In my opinion, you want the faces of the new ply to breathe, but the edges to be impervious to water soaking in. Airstream has thoughtfully provided a joint in the skin right at floor level in my trailer, and made sure that water wouldn't be left out by adding a trim piece on the outside to trap and funnel any stray drops inside.

To answer your question, I would suggest using a penetrating epoxy on the edges. This thinned down epoxy is usually used to try and restore rotted wood. I've found that epoxyproducts.com delivers great coatings, and have used their products for years. You know it's a quality item, because they obviously spend their money on R&D, not on website design.

For an absolute overkill answer, if you're going shell-off, install old-school Linoleum, or the like. This comes in a huge roll, so it would be a single sheet, no place for water to get through! Before the fastidious pooh-pooh this idea, check out the work done by Winick in "Custom Airstream Interiors". It's gorgeous!
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Old 10-22-2016, 02:08 PM   #8
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I seem to recall an Airstream article that showed they put a plastic sheeting barrier around the edge before attaching the aluminum channel. Sounds like a really good idea for protecting the outer edge that is exposed somewhat inside the banana wrap.
JCW
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Old 10-22-2016, 02:59 PM   #9
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Quote:
Originally Posted by JCWDCW View Post
I seem to recall an Airstream article that showed they put a plastic sheeting barrier around the edge before attaching the aluminum channel. Sounds like a really good idea for protecting the outer edge that is exposed somewhat inside the banana wrap.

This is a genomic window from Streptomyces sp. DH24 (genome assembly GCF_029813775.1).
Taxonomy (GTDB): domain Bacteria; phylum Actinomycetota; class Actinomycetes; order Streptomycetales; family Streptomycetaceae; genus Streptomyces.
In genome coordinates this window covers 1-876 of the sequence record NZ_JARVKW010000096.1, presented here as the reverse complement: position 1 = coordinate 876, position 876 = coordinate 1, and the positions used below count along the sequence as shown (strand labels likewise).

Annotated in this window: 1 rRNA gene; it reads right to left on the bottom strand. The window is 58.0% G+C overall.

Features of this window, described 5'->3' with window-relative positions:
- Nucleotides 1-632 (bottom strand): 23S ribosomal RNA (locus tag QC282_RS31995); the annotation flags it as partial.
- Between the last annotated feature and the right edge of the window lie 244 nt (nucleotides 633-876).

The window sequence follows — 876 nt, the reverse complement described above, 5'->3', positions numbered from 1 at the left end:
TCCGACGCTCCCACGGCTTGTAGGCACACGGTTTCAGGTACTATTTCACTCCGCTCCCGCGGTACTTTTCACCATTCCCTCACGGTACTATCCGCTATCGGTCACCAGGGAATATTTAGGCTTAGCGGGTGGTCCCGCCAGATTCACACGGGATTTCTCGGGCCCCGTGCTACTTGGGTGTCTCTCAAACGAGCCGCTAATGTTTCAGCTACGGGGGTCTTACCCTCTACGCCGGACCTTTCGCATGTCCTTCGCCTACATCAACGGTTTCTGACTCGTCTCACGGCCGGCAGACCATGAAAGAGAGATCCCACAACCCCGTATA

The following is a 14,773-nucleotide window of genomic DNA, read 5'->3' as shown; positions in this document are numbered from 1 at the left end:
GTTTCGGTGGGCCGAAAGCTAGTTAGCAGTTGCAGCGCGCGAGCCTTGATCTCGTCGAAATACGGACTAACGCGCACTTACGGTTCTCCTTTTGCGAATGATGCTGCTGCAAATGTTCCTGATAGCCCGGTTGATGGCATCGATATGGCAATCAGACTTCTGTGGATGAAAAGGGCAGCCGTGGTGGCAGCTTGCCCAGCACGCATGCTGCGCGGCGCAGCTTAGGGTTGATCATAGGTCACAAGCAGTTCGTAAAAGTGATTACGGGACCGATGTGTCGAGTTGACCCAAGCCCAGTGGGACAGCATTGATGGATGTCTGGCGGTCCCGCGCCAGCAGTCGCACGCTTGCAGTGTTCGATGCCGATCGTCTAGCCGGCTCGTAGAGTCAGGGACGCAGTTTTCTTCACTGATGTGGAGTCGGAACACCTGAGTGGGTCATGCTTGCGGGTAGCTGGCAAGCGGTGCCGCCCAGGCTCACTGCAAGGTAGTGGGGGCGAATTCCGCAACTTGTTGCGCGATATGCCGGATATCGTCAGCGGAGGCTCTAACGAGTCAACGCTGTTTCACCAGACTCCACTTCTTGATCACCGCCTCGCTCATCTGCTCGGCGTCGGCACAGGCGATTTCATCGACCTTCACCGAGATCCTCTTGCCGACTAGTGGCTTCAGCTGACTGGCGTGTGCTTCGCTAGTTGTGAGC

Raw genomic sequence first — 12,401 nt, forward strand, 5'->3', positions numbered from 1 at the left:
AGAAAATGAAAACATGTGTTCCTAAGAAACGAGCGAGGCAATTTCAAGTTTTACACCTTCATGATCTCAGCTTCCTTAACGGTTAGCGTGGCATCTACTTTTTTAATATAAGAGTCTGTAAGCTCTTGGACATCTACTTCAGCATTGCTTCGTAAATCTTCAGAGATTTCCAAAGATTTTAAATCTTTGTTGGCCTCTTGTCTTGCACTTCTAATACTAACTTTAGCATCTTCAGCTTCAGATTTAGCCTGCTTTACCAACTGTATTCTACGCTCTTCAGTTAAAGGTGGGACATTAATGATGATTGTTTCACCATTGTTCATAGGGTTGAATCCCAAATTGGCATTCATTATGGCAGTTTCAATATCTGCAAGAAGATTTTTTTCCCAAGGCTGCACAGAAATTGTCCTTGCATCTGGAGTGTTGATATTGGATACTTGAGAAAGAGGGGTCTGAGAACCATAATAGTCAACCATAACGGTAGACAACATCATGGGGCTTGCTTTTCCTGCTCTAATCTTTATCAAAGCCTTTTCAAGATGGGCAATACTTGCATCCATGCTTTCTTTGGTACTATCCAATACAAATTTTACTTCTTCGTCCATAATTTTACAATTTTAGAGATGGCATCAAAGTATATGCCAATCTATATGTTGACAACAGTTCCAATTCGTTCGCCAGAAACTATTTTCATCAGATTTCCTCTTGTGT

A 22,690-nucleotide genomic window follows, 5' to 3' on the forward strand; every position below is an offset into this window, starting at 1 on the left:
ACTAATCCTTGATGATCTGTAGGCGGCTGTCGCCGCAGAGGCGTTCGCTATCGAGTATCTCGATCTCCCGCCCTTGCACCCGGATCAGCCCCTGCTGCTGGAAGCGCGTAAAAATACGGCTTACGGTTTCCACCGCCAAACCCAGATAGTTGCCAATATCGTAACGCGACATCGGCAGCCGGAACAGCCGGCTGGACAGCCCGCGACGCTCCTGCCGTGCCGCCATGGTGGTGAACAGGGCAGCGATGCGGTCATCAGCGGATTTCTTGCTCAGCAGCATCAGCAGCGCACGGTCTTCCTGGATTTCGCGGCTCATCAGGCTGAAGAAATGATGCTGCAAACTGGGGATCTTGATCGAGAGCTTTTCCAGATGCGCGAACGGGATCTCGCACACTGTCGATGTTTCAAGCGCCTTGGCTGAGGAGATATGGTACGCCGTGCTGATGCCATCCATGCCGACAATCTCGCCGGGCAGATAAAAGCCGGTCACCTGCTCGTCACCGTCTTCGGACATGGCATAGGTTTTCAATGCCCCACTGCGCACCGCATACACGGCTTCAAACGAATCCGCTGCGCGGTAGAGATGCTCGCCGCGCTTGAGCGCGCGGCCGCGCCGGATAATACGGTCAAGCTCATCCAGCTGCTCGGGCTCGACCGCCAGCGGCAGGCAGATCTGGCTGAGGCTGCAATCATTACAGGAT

JCW
That same plastic will also prevent water inside from escaping and will trap water against the wood. Best treat the wood to prevent it from absorbing water in the first place because the water will find a way inside the trailer and the floor assembly.
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Old 10-22-2016, 03:27 PM   #10
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I used 5/8 ACX plywood as recommended by several forum members, the I coated the edges in 2 feet with Smiths Penetrating Epoxy.
I made a couple sample pieces and threw them outside under the eve on the north side of my garden shed. A year and a half later in all kinds of Michigan weather there is no sign of damage to the wood at all. I'm happy with that result.
My new trailer floor will out live me.
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Old 10-22-2016, 11:47 PM   #11
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Curiosity got the better of me

In all the above posts, are you writing about restoring your older AS, as my brand new one is presently in the shop having new floors put in due to rotted floors. Is this really common in AS???
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Old 10-23-2016, 05:13 AM   #12
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What I've been told is "they all leak".
Mine is a 67 and the floor at the perimeter was literally powder.
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Old 10-23-2016, 11:46 AM   #13
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Yes, they all leak. Multiple sheets of aluminum, punctured by thousands of rivets, several windows, hatches and a door. Even with sealant, something will eventually fail. Even without leaks, condensation on the interior skins can be a problem. Each aluminum rib is a thermal bridge which compounds the problem. The best you can do is monitor and repair leaks before they cause damage.
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Old 10-23-2016, 12:06 PM   #14
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We used Coosa board instead of wood on our '62 GT. A marine product. Expensive, but, will never have to replace. Ever. Worth the expense. Though I complained about it at the time.